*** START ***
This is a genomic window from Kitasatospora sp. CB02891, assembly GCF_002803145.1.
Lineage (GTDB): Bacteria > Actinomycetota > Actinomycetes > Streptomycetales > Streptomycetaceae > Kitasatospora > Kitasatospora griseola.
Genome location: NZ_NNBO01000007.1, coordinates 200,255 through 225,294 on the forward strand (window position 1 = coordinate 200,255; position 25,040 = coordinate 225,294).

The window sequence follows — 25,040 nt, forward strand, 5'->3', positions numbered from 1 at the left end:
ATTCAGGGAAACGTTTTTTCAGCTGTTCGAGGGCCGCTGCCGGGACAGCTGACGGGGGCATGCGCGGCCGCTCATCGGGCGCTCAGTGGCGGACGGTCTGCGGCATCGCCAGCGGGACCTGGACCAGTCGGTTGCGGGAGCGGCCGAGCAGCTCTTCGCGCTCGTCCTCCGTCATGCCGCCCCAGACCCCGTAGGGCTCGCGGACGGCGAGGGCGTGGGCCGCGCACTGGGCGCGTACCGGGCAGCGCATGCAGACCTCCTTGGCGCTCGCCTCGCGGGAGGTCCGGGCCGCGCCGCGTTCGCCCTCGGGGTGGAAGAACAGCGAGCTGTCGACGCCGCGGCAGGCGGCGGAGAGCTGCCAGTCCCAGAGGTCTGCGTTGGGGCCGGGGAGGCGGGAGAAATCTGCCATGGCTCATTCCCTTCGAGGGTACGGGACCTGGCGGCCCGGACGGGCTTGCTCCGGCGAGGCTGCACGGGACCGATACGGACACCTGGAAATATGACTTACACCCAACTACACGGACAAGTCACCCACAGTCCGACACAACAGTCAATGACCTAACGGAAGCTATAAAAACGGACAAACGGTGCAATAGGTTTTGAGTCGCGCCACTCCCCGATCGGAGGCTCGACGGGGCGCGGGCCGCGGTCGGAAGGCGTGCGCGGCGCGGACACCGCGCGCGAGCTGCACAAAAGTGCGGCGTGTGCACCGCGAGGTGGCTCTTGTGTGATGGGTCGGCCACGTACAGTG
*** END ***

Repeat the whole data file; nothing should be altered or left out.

This is a genomic window from Kitasatospora sp. CB02891, assembly GCF_002803145.1.
Lineage (GTDB): Bacteria > Actinomycetota > Actinomycetes > Streptomycetales > Streptomycetaceae > Kitasatospora > Kitasatospora griseola.
Genome location: NZ_NNBO01000007.1, coordinates 200,255 through 225,294 on the forward strand (window position 1 = coordinate 200,255; position 25,040 = coordinate 225,294).

The window sequence follows — 25,040 nt, forward strand, 5'->3', positions numbered from 1 at the left end:
ATTCAGGGAAACGTTTTTTCAGCTGTTCGAGGGCCGCTGCCGGGACAGCTGACGGGGGCATGCGCGGCCGCTCATCGGGCGCTCAGTGGCGGACGGTCTGCGGCATCGCCAGCGGGACCTGGACCAGTCGGTTGCGGGAGCGGCCGAGCAGCTCTTCGCGCTCGTCCTCCGTCATGCCGCCCCAGACCCCGTAGGGCTCGCGGACGGCGAGGGCGTGGGCCGCGCACTGGGCGCGTACCGGGCAGCGCATGCAGACCTCCTTGGCGCTCGCCTCGCGGGAGGTCCGGGCCGCGCCGCGTTCGCCCTCGGGGTGGAAGAACAGCGAGCTGTCGACGCCGCGGCAGGCGGCGGAGAGCTGCCAGTCCCAGAGGTCTGCGTTGGGGCCGGGGAGGCGGGAGAAATCTGCCATGGCTCATTCCCTTCGAGGGTACGGGACCTGGCGGCCCGGACGGGCTTGCTCCGGCGAGGCTGCACGGGACCGATACGGACACCTGGAAATATGACTTACACCCAACTACACGGACAAGTCACCCACAGTCCGACACAACAGTCAATGACCTAACGGAAGCTATAAAAACGGACAAACGGTGCAATAGGTTTTGAGTCGCGCCACTCCCCGATCGGAGGCTCGACGGGGCGCGGGCCGCGGTCGGAAGGCGTGCGCGGCGCGGACACCGCGCGCGAGCTGCACAAAAGTGCGGCGTGTGCACCGCGAGGTGGCTCTTGTGTGATGGGTCGGCCACGTACAGTG